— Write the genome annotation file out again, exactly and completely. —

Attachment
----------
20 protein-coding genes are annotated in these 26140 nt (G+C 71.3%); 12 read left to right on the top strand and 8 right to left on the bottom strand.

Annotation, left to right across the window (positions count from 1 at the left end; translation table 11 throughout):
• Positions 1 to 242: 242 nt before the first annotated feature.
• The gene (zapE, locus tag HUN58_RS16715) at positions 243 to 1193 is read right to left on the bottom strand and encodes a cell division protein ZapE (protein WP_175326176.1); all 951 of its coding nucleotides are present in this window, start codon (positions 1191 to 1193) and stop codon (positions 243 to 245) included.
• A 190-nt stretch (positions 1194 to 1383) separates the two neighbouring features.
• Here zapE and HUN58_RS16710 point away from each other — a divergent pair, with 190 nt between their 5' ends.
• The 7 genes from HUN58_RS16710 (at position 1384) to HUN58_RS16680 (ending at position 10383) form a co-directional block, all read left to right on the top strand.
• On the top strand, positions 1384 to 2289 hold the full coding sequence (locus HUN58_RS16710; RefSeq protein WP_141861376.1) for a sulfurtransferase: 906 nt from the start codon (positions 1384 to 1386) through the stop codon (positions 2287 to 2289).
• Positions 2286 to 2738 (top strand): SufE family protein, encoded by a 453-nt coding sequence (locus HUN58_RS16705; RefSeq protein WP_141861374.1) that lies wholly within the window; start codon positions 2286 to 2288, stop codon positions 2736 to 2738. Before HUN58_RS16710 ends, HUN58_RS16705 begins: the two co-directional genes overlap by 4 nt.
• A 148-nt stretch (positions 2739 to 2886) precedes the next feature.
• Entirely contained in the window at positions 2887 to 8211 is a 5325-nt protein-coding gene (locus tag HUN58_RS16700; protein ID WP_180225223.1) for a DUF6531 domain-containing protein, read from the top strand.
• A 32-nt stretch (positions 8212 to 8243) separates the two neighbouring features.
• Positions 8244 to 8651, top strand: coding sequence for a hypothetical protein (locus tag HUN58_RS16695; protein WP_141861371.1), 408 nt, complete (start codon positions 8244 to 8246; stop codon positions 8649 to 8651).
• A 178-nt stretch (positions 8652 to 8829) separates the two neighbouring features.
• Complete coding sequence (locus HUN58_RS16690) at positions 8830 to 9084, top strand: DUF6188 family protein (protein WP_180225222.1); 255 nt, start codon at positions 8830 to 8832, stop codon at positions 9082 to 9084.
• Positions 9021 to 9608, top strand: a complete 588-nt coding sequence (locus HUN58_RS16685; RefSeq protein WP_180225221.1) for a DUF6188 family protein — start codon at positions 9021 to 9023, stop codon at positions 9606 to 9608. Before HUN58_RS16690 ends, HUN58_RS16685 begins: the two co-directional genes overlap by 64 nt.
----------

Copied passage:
20 protein-coding genes are annotated in these 26140 nt (G+C 71.3%); 12 read left to right on the top strand and 8 right to left on the bottom strand.

Annotation, left to right across the window (positions count from 1 at the left end; translation table 11 throughout):
• Positions 1 to 242: 242 nt before the first annotated feature.
• The gene (zapE, locus tag HUN58_RS16715) at positions 243 to 1193 is read right to left on the bottom strand and encodes a cell division protein ZapE (protein WP_175326176.1); all 951 of its coding nucleotides are present in this window, start codon (positions 1191 to 1193) and stop codon (positions 243 to 245) included.
• A 190-nt stretch (positions 1194 to 1383) separates the two neighbouring features.
• Here zapE and HUN58_RS16710 point away from each other — a divergent pair, with 190 nt between their 5' ends.
• The 7 genes from HUN58_RS16710 (at position 1384) to HUN58_RS16680 (ending at position 10383) form a co-directional block, all read left to right on the top strand.
• On the top strand, positions 1384 to 2289 hold the full coding sequence (locus HUN58_RS16710; RefSeq protein WP_141861376.1) for a sulfurtransferase: 906 nt from the start codon (positions 1384 to 1386) through the stop codon (positions 2287 to 2289).
• Positions 2286 to 2738 (top strand): SufE family protein, encoded by a 453-nt coding sequence (locus HUN58_RS16705; RefSeq protein WP_141861374.1) that lies wholly within the window; start codon positions 2286 to 2288, stop codon positions 2736 to 2738. Before HUN58_RS16710 ends, HUN58_RS16705 begins: the two co-directional genes overlap by 4 nt.
• A 148-nt stretch (positions 2739 to 2886) precedes the next feature.
• Entirely contained in the window at positions 2887 to 8211 is a 5325-nt protein-coding gene (locus tag HUN58_RS16700; protein ID WP_180225223.1) for a DUF6531 domain-containing protein, read from the top strand.
• A 32-nt stretch (positions 8212 to 8243) separates the two neighbouring features.
• Positions 8244 to 8651, top strand: coding sequence for a hypothetical protein (locus tag HUN58_RS16695; protein WP_141861371.1), 408 nt, complete (start codon positions 8244 to 8246; stop codon positions 8649 to 8651).
• A 178-nt stretch (positions 8652 to 8829) separates the two neighbouring features.
• Complete coding sequence (locus HUN58_RS16690) at positions 8830 to 9084, top strand: DUF6188 family protein (protein WP_180225222.1); 255 nt, start codon at positions 8830 to 8832, stop codon at positions 9082 to 9084.
• Positions 9021 to 9608, top strand: a complete 588-nt coding sequence (locus HUN58_RS16685; RefSeq protein WP_180225221.1) for a DUF6188 family protein — start codon at positions 9021 to 9023, stop codon at positions 9606 to 9608. Before HUN58_RS16690 ends, HUN58_RS16685 begins: the two co-directional genes overlap by 64 nt.